Considered in this way, the nature of the spiritual sacrifice comes into view. The sacrifice is not longer a “me and Jesus” sacrifice of radical individualism (whether the song means precisely that is a different question), but is a sacrificing of oneself in love: this is a passage which introduces an extended discussion on Christian community (see, e.g., 1 Peter 1:21-22, sanctification and being “born again” bring about a radical transformation of brotherly love; Paul’s argument concerning the law is that love fulfills the law, Romans 13:10).
Gore explains that transformation sought by Paul is more than isolated holiness; it is a holiness, a transformation, a sacrifice which brings about a radical transformation of human life together:
And when St. Paul, justifying himself here, as before and later on, by the special divine favour which has made him the apostle of the Gentiles, proceeds to develop his exhortation, it appears that with him, as with St. James, the form in which ‘divine service’ shows itself must be love of the brethren. To be called into the body of Christ—the society which is bound into one by His life and spirit—is to be called to social service, that is, to live a community life, and to cultivate the virtues which make true community life possible and healthy. Of these the first is humility, which in this connexion means the viewing oneself in all things as one truly is, as a part of a whole. Of the faith by which the whole body lives, a share, but only a share, belongs to each member—a certain measure of faith—and he must not strain beyond it. But he is diligently to make the best of his faculty, and do the work for which his special gift qualifies him, in due subordination to the welfare of the whole whether it be inspired preaching, or ordinary teaching, or the distribution of alms, or presidency, or some other form of helping others which is his special function. Besides humility there are other virtues which make the life of a community healthy and happy, and St. Paul enumerates them, as they occur to his mind, in no defined order or completeness. There must be sincerity in love, that is in considering and seeking the real interest of others; there must be the righteous severity which keeps the moral atmosphere free from taint; there must be tenderness of feeling, which makes the community a real family of brothers; and an absence of all self-assertion, or desire for personal prominence; and thorough industry; and spiritual zeal; and devotion to God’s service; and the cheerfulness which Christian hope inspires; and the ready endurance of affliction; and close application to prayer; and a love for giving whenever fellow Christians need; and an eagerness to entertain them when they are travelling—for ‘the community’ embraces, not one church only, but ‘all the churches.’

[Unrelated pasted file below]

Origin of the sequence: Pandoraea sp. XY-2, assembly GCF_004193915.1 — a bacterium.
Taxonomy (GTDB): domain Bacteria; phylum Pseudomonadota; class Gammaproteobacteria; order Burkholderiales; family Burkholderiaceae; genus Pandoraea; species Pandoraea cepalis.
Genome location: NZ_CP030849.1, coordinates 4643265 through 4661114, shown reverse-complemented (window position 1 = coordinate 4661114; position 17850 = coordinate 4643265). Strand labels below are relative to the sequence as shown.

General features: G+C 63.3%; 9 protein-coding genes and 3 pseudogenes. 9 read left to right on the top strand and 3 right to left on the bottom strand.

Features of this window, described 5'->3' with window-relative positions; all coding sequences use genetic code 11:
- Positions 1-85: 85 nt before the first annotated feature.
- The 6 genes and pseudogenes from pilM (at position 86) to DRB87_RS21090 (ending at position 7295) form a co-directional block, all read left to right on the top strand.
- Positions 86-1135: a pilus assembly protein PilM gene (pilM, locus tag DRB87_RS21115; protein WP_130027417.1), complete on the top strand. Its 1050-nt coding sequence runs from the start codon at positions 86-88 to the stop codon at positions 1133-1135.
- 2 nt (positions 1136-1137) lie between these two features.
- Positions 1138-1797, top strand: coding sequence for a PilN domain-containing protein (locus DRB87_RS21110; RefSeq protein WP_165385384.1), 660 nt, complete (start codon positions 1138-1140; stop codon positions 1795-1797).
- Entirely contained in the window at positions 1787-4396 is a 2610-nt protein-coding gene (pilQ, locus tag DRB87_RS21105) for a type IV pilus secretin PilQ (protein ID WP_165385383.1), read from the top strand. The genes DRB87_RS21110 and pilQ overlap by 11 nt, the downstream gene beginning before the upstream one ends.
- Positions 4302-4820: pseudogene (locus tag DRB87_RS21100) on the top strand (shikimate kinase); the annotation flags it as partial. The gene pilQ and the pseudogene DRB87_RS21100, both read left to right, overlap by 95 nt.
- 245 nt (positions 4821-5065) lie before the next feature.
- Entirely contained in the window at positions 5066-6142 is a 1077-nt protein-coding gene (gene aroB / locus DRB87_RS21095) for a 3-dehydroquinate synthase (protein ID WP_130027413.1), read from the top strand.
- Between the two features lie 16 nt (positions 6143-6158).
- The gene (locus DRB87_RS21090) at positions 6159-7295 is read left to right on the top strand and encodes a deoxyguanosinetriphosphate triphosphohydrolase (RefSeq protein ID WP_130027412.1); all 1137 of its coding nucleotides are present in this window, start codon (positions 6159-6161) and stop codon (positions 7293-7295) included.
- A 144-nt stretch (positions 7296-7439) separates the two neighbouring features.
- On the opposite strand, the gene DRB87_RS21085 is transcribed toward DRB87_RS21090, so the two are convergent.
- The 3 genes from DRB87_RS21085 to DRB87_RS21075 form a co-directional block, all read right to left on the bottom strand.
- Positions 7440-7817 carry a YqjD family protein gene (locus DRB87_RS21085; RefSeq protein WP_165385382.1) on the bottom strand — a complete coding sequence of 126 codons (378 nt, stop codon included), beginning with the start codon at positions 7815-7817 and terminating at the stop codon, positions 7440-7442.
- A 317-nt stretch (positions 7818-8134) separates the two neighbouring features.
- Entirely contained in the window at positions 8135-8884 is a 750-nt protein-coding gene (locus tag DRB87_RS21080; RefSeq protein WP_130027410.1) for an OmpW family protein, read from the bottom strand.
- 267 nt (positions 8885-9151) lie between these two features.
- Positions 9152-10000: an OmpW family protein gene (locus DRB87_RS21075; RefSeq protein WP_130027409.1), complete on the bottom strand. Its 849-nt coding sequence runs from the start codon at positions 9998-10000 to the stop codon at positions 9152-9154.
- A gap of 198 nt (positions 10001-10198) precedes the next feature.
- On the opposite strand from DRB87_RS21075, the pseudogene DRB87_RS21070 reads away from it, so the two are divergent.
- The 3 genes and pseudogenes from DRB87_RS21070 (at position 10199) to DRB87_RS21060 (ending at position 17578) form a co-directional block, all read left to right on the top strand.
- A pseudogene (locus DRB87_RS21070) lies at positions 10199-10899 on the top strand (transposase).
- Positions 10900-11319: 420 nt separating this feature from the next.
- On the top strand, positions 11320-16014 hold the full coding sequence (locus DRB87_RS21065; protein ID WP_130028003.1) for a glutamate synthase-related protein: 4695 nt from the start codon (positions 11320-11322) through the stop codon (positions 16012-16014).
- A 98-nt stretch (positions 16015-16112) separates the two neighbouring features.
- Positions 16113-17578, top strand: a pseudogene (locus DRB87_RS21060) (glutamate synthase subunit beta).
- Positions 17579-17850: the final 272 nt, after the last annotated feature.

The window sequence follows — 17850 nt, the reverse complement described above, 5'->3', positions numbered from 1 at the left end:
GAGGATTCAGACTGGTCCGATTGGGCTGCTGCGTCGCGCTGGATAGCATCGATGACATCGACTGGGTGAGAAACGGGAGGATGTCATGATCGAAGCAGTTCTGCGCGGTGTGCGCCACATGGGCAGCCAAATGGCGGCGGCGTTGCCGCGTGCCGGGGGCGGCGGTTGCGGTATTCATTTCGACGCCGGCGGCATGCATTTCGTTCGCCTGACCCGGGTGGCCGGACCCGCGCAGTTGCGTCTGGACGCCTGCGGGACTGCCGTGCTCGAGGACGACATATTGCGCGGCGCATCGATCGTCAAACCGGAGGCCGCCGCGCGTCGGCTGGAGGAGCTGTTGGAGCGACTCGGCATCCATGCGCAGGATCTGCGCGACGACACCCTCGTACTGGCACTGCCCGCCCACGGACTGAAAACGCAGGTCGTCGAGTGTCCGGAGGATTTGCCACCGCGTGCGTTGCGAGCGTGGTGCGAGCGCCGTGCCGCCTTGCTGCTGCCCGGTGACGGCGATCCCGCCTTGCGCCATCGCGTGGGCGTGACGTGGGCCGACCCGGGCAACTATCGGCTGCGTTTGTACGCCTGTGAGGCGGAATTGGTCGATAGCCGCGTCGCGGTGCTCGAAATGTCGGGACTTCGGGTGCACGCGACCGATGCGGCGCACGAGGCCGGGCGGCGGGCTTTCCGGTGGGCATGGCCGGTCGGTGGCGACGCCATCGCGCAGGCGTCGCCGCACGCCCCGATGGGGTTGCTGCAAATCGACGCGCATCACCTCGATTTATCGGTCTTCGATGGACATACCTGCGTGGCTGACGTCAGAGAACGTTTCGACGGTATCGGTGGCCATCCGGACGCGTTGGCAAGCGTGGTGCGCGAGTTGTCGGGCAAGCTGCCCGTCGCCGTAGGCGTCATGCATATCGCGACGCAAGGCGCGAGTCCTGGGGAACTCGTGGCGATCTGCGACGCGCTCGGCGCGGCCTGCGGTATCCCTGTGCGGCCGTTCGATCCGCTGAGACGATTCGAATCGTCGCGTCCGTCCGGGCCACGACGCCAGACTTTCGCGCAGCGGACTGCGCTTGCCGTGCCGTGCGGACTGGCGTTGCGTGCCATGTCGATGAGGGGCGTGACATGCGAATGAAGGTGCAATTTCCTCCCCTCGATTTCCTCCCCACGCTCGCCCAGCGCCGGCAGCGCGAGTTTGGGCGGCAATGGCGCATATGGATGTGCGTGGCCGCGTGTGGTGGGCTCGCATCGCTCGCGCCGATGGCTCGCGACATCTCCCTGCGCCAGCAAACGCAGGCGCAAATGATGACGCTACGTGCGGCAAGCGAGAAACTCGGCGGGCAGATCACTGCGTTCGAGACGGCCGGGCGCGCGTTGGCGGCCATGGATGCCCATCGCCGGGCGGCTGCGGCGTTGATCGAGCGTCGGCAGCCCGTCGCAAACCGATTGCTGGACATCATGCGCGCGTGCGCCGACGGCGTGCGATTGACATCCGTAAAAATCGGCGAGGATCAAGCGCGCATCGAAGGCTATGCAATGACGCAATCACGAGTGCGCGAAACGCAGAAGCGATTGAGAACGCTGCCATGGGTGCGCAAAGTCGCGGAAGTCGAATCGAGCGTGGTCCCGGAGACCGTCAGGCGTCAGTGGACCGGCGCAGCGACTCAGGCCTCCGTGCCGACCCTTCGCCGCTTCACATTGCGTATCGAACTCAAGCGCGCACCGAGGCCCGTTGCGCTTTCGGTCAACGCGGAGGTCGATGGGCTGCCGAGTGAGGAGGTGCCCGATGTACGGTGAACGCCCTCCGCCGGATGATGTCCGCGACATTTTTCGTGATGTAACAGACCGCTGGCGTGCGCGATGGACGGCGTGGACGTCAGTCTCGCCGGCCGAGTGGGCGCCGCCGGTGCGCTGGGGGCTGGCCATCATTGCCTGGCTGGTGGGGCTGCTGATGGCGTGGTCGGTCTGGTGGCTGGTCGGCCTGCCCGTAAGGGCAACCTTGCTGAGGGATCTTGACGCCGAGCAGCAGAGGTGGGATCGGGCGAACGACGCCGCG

Nay in a wider sense the community extends itself to all mankind, even those who persecute them.
In short, the spiritual sacrifice is a sacrifice of myself in love of God which leads to love of neighbor.
Volume 2 of the commentary on St. Paul’s
Epistle to the Romans, A Practical Exposition
By Charles Gore, D.D.
Lord Bishop of Worcester
Chaplain to His Majesty the King